Why your job causes you to overeat and how you can stop it
As if work stress wasn't bad enough, now it might be behind our terrible dinner choices too
You've spent (at least) a solid 8 hours at your desk, typing, shuffling paper, fending off passive aggressive comments from a co-worker, all while breathing in poorly circulated air. You commute home, warily, unlock your front door... and next thing you know you're deep into a half-frozen but very cheesy pizza. We've all succumbed to poor eating habits — deliciously empty calories are waiting for us on our screens, sidewalks and in our cupboards. Every time we fall off the wellness wagon, we often blame ourselves; it's easy to internalize our choices as personal weakness, creating a harmful cycle of self-loathing and indulgence. But before we take all of the blame for what's on our plates, a new pair of studies suggest it could really be the fault of our stressful jobs.
New findings, co-authored by scholars at Michigan State University, the University of China, Auburn University and the University of Florida, suggest that there is a strong relationship between the stress we experience at work and the poor food choices we make later that day. The first study looked at 125 IT workers in China, who generally felt overworked and that there was simply not enough time in the workday to complete their tasks. Each worker kept daily diaries, chronicling their work stresses, mood, eating habits and sleep quality. The second study applied the same approach, but with 110 customer service employees at a Chinese telecommunications centre, who often had to deal directly with rude or overbearing customers. Both studies trended similarly; those who reported increased stress also had higher negative emotions and favored unhealthy food choices in the evening. What made the results more potent was that each set of workers was experiencing a different kind of stress - the IT workers having a high volume of work (and lack of time) while the customer service employees had to deal with a more social stress from personal interactions - yet the results remained the same.
Researchers offered two possible explanations for the relationship between the workers' stress levels and eating habits. First, after being placed under stress, individuals would rather feel the opposite emotion of desire, shifting their brains towards wanting something rather than the unwanted situation they were in all day. In that state of overdriven desire, it's easy to see how junk food is the quickest, cheapest and most available fix after a long day's work. The second explanation is that the poor self control stems from a feeling of inadequacy. Work stress often stems from external forces, like bosses, coworkers, and overactive email. Even if you work for yourself, you're usually at the whim of the outside world to determine the quantity and quality of your work. We might be taking that loss of autonomy home with us, letting our inadequacy bleed over into the personal choices we make. Lest you you think job stress pitfall stops there... a 2016 study from Indiana University linked consistently high stress occupations with a shorter life span.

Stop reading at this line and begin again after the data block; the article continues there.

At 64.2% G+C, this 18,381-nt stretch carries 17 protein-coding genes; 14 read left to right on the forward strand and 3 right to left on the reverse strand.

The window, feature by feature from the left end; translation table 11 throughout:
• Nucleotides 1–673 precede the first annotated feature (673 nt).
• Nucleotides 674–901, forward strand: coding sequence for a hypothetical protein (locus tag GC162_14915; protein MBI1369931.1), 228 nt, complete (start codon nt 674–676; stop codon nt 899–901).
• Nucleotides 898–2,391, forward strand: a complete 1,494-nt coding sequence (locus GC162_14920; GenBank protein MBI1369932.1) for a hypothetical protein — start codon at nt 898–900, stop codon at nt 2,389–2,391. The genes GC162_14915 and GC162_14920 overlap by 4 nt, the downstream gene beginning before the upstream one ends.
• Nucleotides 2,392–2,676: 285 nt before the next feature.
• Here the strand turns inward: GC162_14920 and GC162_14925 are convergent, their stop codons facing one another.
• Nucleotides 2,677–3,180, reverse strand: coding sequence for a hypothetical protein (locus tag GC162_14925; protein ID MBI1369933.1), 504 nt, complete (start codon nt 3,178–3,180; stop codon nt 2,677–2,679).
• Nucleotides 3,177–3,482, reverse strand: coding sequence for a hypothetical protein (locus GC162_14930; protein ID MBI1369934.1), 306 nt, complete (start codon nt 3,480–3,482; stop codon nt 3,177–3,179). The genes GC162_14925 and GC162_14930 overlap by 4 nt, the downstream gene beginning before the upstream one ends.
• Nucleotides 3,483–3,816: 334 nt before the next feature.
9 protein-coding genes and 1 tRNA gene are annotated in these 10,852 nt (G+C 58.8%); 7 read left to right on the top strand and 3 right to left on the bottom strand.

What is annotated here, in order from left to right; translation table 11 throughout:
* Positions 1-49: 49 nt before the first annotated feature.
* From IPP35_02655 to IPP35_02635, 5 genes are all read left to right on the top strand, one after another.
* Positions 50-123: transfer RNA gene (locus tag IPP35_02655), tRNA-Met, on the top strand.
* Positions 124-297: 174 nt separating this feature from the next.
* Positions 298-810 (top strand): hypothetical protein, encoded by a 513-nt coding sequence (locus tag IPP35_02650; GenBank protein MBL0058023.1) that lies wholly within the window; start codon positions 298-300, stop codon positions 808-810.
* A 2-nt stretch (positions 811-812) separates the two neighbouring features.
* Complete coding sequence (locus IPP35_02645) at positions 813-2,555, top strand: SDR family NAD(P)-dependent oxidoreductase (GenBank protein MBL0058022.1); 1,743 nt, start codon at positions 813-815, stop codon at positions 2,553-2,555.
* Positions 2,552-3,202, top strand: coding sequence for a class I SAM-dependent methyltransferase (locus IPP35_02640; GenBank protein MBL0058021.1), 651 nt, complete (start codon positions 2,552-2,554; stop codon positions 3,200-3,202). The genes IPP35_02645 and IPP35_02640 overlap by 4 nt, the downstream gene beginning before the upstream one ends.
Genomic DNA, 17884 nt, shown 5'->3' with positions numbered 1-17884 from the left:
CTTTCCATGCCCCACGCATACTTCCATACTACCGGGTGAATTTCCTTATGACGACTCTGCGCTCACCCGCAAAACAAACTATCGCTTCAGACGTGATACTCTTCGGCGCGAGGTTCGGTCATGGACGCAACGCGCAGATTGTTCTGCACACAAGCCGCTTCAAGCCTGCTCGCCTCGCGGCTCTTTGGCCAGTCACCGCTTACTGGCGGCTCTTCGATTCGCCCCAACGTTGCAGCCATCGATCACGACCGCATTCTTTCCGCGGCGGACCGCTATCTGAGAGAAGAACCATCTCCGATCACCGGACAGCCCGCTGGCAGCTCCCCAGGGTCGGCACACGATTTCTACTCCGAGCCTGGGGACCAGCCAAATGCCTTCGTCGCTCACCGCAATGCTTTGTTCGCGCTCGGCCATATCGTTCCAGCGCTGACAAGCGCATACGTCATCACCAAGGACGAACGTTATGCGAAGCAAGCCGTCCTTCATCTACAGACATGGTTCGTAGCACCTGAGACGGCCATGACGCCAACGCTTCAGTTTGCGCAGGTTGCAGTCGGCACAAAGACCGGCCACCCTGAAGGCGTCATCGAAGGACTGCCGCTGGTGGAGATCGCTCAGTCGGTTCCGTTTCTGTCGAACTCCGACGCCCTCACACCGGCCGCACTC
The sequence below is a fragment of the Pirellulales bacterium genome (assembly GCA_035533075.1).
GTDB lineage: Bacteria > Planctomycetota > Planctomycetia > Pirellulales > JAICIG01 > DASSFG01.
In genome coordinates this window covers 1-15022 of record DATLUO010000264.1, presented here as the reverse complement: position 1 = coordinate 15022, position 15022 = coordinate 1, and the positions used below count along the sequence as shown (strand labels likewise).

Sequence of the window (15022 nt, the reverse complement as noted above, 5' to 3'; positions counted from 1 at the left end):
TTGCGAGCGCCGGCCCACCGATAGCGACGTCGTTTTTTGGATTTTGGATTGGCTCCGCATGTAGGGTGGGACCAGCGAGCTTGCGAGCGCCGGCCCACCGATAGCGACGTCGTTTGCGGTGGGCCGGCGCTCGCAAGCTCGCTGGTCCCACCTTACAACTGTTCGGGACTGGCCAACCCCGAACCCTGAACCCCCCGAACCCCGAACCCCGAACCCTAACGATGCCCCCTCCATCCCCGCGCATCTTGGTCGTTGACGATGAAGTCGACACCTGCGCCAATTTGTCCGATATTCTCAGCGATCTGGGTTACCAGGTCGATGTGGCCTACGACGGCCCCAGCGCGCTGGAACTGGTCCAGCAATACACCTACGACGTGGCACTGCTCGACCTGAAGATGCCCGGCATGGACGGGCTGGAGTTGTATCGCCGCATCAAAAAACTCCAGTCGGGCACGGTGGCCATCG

All health hope is not lost, there is some good news; both sets of results showed that improvements in a worker's quality of sleep left them better prepared (emotionally and physically) to handle their daily work stresses and thus, in a better position to make healthier food choices. Inversely, a poor night's sleep can lead to more job stress which leads to more poor eating and so on. Though, if things start to go off the rails at the office, making a point of getting a good night's sleep can make sure you'll manage your stress better tomorrow.
Every type of job has its own stresses - whether it be quantitative, qualitative or interpersonal - and all companies can do a better job of managing their employees' workloads and general health (though the need is there already). But in the meantime, if your work starts getting unbearable and you want to prevent a binge, call it a night.